Sen. John Marty, DFL-Roseville, is serving his eighth term in the Minnesota Legislature.
Supporters of Minnesota's proposed constitutional amendment to restrict voting ask people to ratify it based on an appeal to their narrow self-interest. Despite the lack of fraud from voter impersonation, they imply that a voter is "protecting" his or her own vote by requiring a photo ID at the polls. But blocking tens of thousands of other Minnesotans from voting because one or two of them might have done so fraudulently is not protecting one's own vote.
Amendment proponents appeal to fear and self-interest, but I want to appeal to Minnesotans' sense of fairness. It is wrong to place roadblocks to voting in the way of the senior in assisted living, the soldier serving in Afghanistan, the disabled woman who is homebound or the veteran who is homeless. They have a right to vote too.
In our democracy, the right to vote is fundamental. Taking away the vote from our neighbors under the pretext of preventing fraud is a radical step backward for that democracy. The Constitution is supposed to guarantee human rights, not take them away.
This anti-democracy initiative is present in many states, but the proposed amendment in Minnesota is perhaps the worst assault on voters.
The recent Minnesota Supreme Court ruling on the amendment shows that if it is ratified, people needing to vote absentee by mail might lose their right to vote. The court's opinion explicitly said that under the amendment, absentee voters who couldn't hand the election judge the government-issued photo identification would be required to provide "something that is virtually identical to such identification." There is no way that an election judge can make a "virtually identical" verification, comparing a voter's face to a photo ID, when the election judge is in St. Paul and the absentee voter is in Afghanistan or anywhere else.
It is not only out-of-town voters who stand to be disenfranchised by the amendment. The amendment authors tell voters not to worry about the details because they will be worked out later, by the Legislature. But we don't need to wait to see the intent. The amendment's authors already showed us their intent in legislation they passed last year, blocked only by the governor's veto. In it, they would give almost no alternative to producing a driver's license (or the state non-driver ID, or a new ID created just for voting) showing the voter's current address.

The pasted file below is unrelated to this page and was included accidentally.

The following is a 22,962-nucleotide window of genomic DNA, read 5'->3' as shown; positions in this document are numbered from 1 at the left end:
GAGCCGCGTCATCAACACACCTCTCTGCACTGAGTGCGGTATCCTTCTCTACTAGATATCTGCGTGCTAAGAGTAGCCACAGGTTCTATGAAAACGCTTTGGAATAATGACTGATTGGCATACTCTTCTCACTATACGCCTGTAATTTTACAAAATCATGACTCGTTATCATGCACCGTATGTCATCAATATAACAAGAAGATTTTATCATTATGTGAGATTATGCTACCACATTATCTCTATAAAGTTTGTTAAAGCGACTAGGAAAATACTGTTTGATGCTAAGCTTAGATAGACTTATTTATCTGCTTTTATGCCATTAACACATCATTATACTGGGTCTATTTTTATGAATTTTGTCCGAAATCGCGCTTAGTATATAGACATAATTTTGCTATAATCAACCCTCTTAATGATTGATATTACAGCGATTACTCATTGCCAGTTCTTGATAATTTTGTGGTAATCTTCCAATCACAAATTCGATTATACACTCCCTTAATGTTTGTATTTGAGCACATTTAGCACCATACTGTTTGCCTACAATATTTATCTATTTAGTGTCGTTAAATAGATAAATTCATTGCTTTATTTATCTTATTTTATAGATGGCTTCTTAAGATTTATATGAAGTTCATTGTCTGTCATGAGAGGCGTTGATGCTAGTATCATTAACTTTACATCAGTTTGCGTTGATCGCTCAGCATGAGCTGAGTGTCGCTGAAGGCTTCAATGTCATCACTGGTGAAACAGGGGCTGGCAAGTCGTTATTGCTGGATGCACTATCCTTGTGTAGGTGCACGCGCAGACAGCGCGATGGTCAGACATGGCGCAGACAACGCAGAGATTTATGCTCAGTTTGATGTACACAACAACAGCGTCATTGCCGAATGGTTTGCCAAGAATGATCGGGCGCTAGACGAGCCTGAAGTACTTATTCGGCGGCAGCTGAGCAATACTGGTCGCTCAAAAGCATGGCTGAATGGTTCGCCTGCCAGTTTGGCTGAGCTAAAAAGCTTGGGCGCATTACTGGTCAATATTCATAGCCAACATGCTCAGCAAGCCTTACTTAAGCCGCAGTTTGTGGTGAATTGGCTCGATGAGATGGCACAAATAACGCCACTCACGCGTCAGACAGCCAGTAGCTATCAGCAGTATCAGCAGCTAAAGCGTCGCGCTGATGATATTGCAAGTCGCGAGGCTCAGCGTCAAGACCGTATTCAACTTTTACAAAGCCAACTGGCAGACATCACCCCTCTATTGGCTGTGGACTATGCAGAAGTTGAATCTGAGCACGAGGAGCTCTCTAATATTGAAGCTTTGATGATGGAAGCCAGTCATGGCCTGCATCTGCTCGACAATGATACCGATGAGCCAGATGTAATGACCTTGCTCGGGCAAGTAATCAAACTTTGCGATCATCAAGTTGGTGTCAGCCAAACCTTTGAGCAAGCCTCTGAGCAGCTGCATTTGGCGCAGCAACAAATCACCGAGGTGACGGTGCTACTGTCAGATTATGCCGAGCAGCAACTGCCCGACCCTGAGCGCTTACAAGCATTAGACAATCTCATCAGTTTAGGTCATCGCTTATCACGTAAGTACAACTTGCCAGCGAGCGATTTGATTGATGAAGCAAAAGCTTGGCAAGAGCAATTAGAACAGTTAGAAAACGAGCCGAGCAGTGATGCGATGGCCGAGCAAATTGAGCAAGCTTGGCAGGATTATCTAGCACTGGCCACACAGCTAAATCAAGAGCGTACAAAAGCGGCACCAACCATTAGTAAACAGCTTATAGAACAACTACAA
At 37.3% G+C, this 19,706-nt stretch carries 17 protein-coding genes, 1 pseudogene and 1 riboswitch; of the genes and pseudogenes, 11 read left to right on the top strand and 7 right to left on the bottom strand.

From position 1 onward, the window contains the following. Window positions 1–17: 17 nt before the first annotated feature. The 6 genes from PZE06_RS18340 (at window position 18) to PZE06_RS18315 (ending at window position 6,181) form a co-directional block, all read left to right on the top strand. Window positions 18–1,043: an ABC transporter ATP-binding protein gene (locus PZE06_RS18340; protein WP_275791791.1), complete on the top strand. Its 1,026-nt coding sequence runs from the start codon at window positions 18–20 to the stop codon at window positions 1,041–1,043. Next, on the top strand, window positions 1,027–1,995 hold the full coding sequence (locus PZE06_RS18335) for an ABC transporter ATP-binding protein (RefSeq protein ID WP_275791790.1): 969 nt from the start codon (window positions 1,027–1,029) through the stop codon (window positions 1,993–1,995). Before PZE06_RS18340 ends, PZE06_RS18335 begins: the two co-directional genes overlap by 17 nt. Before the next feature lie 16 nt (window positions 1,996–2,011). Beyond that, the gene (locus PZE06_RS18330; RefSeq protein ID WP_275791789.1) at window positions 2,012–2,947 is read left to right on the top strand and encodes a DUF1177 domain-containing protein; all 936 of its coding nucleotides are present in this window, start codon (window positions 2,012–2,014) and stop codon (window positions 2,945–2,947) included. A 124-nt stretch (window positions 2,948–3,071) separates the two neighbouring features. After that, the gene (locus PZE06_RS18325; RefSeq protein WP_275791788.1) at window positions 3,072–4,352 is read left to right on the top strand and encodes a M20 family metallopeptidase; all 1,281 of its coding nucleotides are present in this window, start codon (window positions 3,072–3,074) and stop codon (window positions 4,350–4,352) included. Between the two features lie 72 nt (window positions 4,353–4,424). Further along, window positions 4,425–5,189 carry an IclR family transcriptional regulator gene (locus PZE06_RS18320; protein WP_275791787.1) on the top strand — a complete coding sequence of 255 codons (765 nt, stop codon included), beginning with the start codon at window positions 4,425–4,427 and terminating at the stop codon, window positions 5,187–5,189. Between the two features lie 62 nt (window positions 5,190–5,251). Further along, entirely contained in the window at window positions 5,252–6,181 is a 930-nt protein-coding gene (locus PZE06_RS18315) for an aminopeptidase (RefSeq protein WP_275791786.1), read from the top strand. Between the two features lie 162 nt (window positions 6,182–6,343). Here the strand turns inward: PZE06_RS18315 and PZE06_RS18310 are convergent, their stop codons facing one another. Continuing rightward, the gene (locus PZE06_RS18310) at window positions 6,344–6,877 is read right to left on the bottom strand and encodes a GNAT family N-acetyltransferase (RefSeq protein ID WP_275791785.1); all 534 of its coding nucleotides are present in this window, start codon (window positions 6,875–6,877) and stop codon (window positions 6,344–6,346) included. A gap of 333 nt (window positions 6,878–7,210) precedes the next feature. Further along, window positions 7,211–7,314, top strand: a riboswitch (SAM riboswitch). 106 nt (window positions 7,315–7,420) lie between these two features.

No military IDs would be allowed. No student IDs either. While many voters assume that "everyone" has a driver's license with current address, that simply isn't reality. And if your wallet is stolen, or you misplace your license in the weeks before an election, you won't be able to vote.
Students living away from home in a dorm, if they were no longer able to vote absentee, would need to pay for a driver's license for their new address even if they are living there for only nine months. Virtually no homeless Minnesotan, including the many Vietnam-era veterans who are living on the streets, would be able to vote. They risked their lives for our country, but they are not good enough to vote?
What about the senior in assisted living or a nursing home who no longer drives and doesn't need a driver's license? Should we just assume that every frail or elderly person has a friend or family member willing to drive that senior citizen to the license bureau to get an ID?
This amendment won't prevent fraud, but it will prevent many seniors in nursing homes from voting.
The only type of fraud that a photo ID requirement might prevent is fraud by impersonation. A national investigative report found only 10 cases of voter impersonation in the entire United States during the past decade. That's about one preventable voter fraud case in Minnesota every 50 years.
For that, we would take away the right to vote for tens of thousands of seniors, students, people with disabilities, people whose licenses were recently lost or stolen, and people who are more pressed with feeding their children than paying for a duplicate birth certificate and other documentation so that they can qualify for a "free" photo ID card for voting.
Minnesota has an election system that has relied, successfully, on voters signing an oath that they are eligible to vote, with violators facing a five-year felony penalty. We have consistently had the nation's best voting system, and the highest voter turnout. This constitutional amendment would destroy that record.
The real fraud is the claim that this amendment is about fraud prevention. It is a blatant attempt to take away voting rights from countless Minnesotans. A century after women were given the right to vote and 50 years after African-Americans were given the right to vote, this amendment would move Minnesota backward.
Our democracy depends, not only on your individual right to vote, but also on the individual right of all of your neighbors to vote. It's time for Minnesotans to speak out on behalf of our neighbors and defeat this mean-spirited amendment.